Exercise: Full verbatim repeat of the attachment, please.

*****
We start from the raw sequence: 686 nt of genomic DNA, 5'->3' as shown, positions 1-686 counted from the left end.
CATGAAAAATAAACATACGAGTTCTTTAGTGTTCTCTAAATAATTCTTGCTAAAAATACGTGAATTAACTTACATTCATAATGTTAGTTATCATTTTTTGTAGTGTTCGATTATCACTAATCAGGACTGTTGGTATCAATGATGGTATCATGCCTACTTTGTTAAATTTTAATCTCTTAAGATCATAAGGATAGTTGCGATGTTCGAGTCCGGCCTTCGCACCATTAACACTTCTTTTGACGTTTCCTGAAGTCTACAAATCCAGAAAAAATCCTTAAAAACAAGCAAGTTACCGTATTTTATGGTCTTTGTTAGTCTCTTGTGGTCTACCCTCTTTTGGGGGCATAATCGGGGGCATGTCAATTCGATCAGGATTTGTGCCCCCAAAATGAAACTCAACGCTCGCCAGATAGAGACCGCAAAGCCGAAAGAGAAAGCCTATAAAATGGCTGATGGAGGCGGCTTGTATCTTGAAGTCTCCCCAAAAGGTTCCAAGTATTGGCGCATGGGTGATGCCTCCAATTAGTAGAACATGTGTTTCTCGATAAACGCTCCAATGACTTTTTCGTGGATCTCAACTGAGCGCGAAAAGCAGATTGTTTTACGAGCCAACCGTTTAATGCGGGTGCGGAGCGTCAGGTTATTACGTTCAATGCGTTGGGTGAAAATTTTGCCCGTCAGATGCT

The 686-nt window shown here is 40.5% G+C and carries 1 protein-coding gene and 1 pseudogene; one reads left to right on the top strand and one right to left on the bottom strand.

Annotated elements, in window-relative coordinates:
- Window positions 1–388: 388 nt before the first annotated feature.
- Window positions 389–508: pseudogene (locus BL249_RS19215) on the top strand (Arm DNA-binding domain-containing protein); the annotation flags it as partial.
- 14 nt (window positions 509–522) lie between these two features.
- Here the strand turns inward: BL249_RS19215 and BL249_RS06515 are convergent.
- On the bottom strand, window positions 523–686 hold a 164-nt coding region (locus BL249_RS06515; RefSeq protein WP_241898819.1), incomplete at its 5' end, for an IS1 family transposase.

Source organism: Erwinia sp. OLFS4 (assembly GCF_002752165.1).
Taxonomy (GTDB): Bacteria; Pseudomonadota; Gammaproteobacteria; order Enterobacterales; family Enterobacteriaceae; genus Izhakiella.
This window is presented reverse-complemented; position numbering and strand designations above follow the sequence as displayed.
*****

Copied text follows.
We start from the raw sequence: 686 nt of genomic DNA, 5'->3' as shown, positions 1-686 counted from the left end.
CATGAAAAATAAACATACGAGTTCTTTAGTGTTCTCTAAATAATTCTTGCTAAAAATACGTGAATTAACTTACATTCATAATGTTAGTTATCATTTTTTGTAGTGTTCGATTATCACTAATCAGGACTGTTGGTATCAATGATGGTATCATGCCTACTTTGTTAAATTTTAATCTCTTAAGATCATAAGGATAGTTGCGATGTTCGAGTCCGGCCTTCGCACCATTAACACTTCTTTTGACGTTTCCTGAAGTCTACAAATCCAGAAAAAATCCTTAAAAACAAGCAAGTTACCGTATTTTATGGTCTTTGTTAGTCTCTTGTGGTCTACCCTCTTTTGGGGGCATAATCGGGGGCATGTCAATTCGATCAGGATTTGTGCCCCCAAAATGAAACTCAACGCTCGCCAGATAGAGACCGCAAAGCCGAAAGAGAAAGCCTATAAAATGGCTGATGGAGGCGGCTTGTATCTTGAAGTCTCCCCAAAAGGTTCCAAGTATTGGCGCATGGGTGATGCCTCCAATTAGTAGAACATGTGTTTCTCGATAAACGCTCCAATGACTTTTTCGTGGATCTCAACTGAGCGCGAAAAGCAGATTGTTTTACGAGCCAACCGTTTAATGCGGGTGCGGAGCGTCAGGTTATTACGTTCAATGCGTTGGGTGAAAATTTTGCCCGTCAGATGCT

The 686-nt window shown here is 40.5% G+C and carries 1 protein-coding gene and 1 pseudogene; one reads left to right on the top strand and one right to left on the bottom strand.

Annotated elements, in window-relative coordinates:
- Window positions 1–388: 388 nt before the first annotated feature.
- Window positions 389–508: pseudogene (locus BL249_RS19215) on the top strand (Arm DNA-binding domain-containing protein); the annotation flags it as partial.
- 14 nt (window positions 509–522) lie between these two features.
- Here the strand turns inward: BL249_RS19215 and BL249_RS06515 are convergent.
- On the bottom strand, window positions 523–686 hold a 164-nt coding region (locus BL249_RS06515; RefSeq protein WP_241898819.1), incomplete at its 5' end, for an IS1 family transposase.

Source organism: Erwinia sp. OLFS4 (assembly GCF_002752165.1).
Taxonomy (GTDB): Bacteria; Pseudomonadota; Gammaproteobacteria; order Enterobacterales; family Enterobacteriaceae; genus Izhakiella.
This window is presented reverse-complemented; position numbering and strand designations above follow the sequence as displayed.